Eventually it became dark. There was a slack period for about three minutes between colliding storms where no precipitation fell. I heard the absence of noise on the tin roof and ran. By the lamplight i could see the soaked and ratty looking chickens standing together in the coop. They looked bewildered. I slid the door in place, closing them in for the night, and ducked back under the porch roof as the rain picked up again. I sat in the rocking chair waiting for the rain to stop. Just then there was a blinding flash of lightening and the room was in darkness.

Thunder unfolded across the hills as i sat, trying to process what had happened. The power was out. I crossed the room to where i knew the lantern to be and felt around on the dusty floor until my hand found it. I pushed the rubber button and the camping lantern filled the room with dim white light. I brought it over to the rocking chair where i sat down again. I dialed the number to the electric company to report the outage. The line was busy. It would be busy for hours. I would hope that somebody from my zip code was one of the one’s tying up the line and that they would get the message and begin trying to restore power to our area, because at some point, i couldn’t use the battery to the phone any longer to try to get through. I sat in the rocking chair and prayed that they would get the power back on in time to save the food in the refrigerator and air condition the house for the dogs the following morning so i could leave them at dawn to go to work. I didn’t dare open the refrigerator and let out all the cold air that remained. I skipped dinner. I wouldn’t have had any way to cook it anyways. The best i would have done was to retrieve and eat an apple, which i wasn’t really all that interested in anyways. I had thought to put my rainwater collection system up before the storm hit so as i sat in the darkness and listened to the rain, i imagined i’d have a lot of rainwater to give the chickens in the morning.

Around 2 in the morning i woke up in the rocking chair to realize every light in the house was on. The electric company had done it. They had restored power to my area. From the clock on the oven i was able to deduce that the power was out for 6 hours before the clock resumed counting. During the storm that had produced the lightening strike near the house, the “report an outage in your area” number had said that 26 meters in the area were affected. During this storm the recording advised that 2982 meters were affected. I climbed into my bed and pulled the covers around me. I had one hour to sleep before i had to get up for work. I was just glad all the food in the refrigerator and freezer hadn’t spoiled.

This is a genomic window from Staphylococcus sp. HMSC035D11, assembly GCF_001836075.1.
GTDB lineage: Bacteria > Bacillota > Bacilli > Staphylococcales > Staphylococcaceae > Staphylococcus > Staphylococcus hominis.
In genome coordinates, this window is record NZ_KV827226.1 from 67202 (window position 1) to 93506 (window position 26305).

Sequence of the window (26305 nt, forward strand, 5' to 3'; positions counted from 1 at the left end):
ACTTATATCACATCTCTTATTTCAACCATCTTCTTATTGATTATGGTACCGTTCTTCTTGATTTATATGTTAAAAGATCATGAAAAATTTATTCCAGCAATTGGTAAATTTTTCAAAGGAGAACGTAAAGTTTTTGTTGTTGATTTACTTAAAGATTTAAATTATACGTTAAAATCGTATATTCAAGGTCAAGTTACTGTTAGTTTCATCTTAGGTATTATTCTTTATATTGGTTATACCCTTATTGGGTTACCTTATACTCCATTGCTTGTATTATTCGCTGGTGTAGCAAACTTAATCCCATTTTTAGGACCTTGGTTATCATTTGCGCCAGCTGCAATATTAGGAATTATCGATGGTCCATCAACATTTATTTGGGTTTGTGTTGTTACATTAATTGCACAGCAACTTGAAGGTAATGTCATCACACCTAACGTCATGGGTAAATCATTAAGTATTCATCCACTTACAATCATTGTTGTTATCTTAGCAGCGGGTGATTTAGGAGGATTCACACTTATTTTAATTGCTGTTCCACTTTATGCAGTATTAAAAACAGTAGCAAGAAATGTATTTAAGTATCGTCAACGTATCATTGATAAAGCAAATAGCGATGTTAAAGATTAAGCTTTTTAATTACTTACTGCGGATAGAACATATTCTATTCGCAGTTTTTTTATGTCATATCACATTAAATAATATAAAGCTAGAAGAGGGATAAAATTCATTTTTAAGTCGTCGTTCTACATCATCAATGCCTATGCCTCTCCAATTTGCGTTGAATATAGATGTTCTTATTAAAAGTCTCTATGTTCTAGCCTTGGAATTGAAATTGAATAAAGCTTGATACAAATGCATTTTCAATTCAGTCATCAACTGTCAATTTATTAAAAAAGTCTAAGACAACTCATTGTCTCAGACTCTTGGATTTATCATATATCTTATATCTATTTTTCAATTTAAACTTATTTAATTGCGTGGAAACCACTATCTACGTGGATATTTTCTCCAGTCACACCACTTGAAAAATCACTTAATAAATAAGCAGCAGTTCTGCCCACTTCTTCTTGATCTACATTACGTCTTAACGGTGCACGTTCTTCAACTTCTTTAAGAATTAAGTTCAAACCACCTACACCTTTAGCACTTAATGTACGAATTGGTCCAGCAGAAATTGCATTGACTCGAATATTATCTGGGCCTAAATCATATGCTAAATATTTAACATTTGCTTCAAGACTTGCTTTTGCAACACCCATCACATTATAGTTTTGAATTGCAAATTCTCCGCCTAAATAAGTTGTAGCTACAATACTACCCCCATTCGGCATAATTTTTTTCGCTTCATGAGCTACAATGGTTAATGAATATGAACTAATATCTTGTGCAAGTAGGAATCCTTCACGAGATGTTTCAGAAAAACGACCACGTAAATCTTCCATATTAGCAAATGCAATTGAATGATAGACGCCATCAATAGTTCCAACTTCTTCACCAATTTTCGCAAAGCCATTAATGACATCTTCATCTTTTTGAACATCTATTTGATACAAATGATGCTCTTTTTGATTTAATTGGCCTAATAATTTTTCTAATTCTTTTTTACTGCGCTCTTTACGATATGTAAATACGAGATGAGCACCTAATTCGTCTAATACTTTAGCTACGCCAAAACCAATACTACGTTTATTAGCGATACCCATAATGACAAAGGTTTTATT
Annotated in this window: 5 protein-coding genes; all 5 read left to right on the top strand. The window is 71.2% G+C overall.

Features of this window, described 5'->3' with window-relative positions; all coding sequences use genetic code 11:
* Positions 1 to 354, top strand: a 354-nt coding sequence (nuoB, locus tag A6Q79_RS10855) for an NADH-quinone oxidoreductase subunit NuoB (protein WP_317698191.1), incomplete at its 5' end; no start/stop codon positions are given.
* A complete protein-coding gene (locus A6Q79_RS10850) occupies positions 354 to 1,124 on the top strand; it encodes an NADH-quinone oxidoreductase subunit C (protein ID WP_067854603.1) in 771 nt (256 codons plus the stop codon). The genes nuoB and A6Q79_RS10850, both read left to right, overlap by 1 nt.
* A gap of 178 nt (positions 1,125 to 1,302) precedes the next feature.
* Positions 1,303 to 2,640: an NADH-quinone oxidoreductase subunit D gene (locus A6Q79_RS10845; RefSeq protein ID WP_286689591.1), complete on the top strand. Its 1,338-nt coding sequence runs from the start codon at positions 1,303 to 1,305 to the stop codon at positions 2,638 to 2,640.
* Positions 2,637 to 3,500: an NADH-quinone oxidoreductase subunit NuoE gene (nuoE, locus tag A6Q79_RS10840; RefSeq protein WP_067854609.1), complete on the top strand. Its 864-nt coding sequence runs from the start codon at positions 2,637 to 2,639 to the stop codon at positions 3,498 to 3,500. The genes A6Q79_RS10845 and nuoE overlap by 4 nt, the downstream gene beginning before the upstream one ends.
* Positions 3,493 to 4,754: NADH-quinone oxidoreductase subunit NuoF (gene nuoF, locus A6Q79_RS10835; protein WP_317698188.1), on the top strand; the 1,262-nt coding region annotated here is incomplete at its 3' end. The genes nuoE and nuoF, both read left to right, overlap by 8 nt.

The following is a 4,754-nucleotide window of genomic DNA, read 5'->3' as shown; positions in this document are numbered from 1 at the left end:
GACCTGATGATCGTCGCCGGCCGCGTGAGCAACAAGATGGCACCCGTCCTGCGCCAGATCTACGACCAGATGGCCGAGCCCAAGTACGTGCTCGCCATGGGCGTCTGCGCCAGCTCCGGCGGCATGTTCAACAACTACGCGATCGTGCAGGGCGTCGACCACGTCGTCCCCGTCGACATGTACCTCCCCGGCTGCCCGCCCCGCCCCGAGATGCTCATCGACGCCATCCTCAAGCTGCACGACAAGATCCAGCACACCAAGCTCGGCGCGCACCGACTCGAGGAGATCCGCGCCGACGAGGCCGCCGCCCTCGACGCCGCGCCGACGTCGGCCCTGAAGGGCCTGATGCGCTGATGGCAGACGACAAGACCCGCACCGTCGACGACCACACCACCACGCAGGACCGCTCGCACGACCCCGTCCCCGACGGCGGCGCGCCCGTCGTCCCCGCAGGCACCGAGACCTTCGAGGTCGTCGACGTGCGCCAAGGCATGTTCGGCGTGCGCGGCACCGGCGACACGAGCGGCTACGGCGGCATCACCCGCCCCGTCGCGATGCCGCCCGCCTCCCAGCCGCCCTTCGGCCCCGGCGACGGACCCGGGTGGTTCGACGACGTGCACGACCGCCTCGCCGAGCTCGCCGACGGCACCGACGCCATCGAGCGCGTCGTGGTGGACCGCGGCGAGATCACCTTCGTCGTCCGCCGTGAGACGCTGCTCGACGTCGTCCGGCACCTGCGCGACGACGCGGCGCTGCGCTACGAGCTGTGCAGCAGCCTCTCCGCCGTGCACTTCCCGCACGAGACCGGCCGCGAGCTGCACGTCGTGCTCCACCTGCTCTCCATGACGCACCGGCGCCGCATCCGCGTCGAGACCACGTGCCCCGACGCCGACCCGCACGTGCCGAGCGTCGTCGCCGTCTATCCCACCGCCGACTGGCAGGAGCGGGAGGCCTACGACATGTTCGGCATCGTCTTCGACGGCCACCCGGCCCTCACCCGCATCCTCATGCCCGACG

All together, from start to finish, the series of colliding and developing storms had lasted 12 hours. At dawn i went out to survey the damage.

The chickens were all alive, though still somewhat damp and shaggy. The canvas roof to the chicken pen had held up through the wind.

Cashew had recovered her confidence and was making her presence known about the yard, stomping about, letting her sister, the birds, and the rabbits know who was boss.

The car was safe, and very clean. The trees had held and no branches had fallen. Something was strange about the pin oak though. as much as i looked, i couldn’t find any area where branches had broken. However, some of the branches were resting on the ground. It looked rather strange. It was as if the tree had become fatigued and just couldn’t hold its limbs up any longer, so it let them down, and there they lay, resting against the ground. A couple weeks later, the branches would return to a more usual position but i would fret about it until that moment.

As the property recovered and the excess water dripped from the trees onto the already saturated ground i began to realize something. Firstly, the weathermen didn’t know ****. It wasn’t even supposed to rain that day, and it stormed for 12 hours. Secondly, the bugs could be used to predict the weather. Just before the storm had arrived, i had been watering the garden. It was suddenly alive with little red chiggers and pill bugs, crawling feverishly about the soil. The air started to smell and feel humid. The sky became hazy; my view obstructed by rain falling some distance away. There were signs and i had missed them. I deleted the weather forecast app from my phone and began to listen more closely to what the environment and the animals were telling me.